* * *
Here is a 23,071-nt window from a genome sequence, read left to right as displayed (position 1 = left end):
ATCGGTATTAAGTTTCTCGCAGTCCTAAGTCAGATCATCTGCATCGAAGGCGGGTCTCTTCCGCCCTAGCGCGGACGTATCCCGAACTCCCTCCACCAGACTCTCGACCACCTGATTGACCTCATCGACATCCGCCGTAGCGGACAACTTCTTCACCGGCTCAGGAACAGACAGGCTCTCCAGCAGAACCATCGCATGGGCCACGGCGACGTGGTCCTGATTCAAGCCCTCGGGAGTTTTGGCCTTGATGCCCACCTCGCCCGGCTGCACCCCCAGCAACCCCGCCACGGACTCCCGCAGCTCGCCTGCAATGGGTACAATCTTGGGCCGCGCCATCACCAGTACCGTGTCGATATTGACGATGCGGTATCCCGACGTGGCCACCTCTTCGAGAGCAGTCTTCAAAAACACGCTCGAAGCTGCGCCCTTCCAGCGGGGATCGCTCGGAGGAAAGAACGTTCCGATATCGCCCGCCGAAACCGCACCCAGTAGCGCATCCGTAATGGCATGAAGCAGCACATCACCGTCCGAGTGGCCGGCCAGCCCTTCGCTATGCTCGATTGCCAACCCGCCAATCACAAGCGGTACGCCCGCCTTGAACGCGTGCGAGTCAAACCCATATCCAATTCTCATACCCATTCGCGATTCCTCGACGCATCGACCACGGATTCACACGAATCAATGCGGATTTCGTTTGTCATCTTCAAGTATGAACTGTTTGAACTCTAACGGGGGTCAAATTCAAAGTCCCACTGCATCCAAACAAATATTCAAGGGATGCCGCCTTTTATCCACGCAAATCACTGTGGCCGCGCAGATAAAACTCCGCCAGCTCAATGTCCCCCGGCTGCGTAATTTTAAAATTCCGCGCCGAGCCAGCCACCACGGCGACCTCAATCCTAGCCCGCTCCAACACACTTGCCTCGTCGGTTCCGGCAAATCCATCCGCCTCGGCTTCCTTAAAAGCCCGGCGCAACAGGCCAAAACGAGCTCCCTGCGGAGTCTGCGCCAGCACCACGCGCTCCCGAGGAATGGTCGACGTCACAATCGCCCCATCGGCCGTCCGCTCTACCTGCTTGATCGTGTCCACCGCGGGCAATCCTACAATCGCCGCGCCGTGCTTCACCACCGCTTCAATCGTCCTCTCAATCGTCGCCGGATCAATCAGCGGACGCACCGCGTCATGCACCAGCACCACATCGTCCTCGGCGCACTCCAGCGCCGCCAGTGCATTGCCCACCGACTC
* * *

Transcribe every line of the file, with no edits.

Here is a 23,071-nt window from a genome sequence, read left to right as displayed (position 1 = left end):
ATCGGTATTAAGTTTCTCGCAGTCCTAAGTCAGATCATCTGCATCGAAGGCGGGTCTCTTCCGCCCTAGCGCGGACGTATCCCGAACTCCCTCCACCAGACTCTCGACCACCTGATTGACCTCATCGACATCCGCCGTAGCGGACAACTTCTTCACCGGCTCAGGAACAGACAGGCTCTCCAGCAGAACCATCGCATGGGCCACGGCGACGTGGTCCTGATTCAAGCCCTCGGGAGTTTTGGCCTTGATGCCCACCTCGCCCGGCTGCACCCCCAGCAACCCCGCCACGGACTCCCGCAGCTCGCCTGCAATGGGTACAATCTTGGGCCGCGCCATCACCAGTACCGTGTCGATATTGACGATGCGGTATCCCGACGTGGCCACCTCTTCGAGAGCAGTCTTCAAAAACACGCTCGAAGCTGCGCCCTTCCAGCGGGGATCGCTCGGAGGAAAGAACGTTCCGATATCGCCCGCCGAAACCGCACCCAGTAGCGCATCCGTAATGGCATGAAGCAGCACATCACCGTCCGAGTGGCCGGCCAGCCCTTCGCTATGCTCGATTGCCAACCCGCCAATCACAAGCGGTACGCCCGCCTTGAACGCGTGCGAGTCAAACCCATATCCAATTCTCATACCCATTCGCGATTCCTCGACGCATCGACCACGGATTCACACGAATCAATGCGGATTTCGTTTGTCATCTTCAAGTATGAACTGTTTGAACTCTAACGGGGGTCAAATTCAAAGTCCCACTGCATCCAAACAAATATTCAAGGGATGCCGCCTTTTATCCACGCAAATCACTGTGGCCGCGCAGATAAAACTCCGCCAGCTCAATGTCCCCCGGCTGCGTAATTTTAAAATTCCGCGCCGAGCCAGCCACCACGGCGACCTCAATCCTAGCCCGCTCCAACACACTTGCCTCGTCGGTTCCGGCAAATCCATCCGCCTCGGCTTCCTTAAAAGCCCGGCGCAACAGGCCAAAACGAGCTCCCTGCGGAGTCTGCGCCAGCACCACGCGCTCCCGAGGAATGGTCGACGTCACAATCGCCCCATCGGCCGTCCGCTCTACCTGCTTGATCGTGTCCACCGCGGGCAATCCTACAATCGCCGCGCCGTGCTTCACCACCGCTTCAATCGTCCTCTCAATCGTCGCCGGATCAATCAGCGGACGCACCGCGTCATGCACCAGCACCACATCGTCCTCGGCGCACTCCAGCGCCGCCAGTGCATTGCCCACCGACTC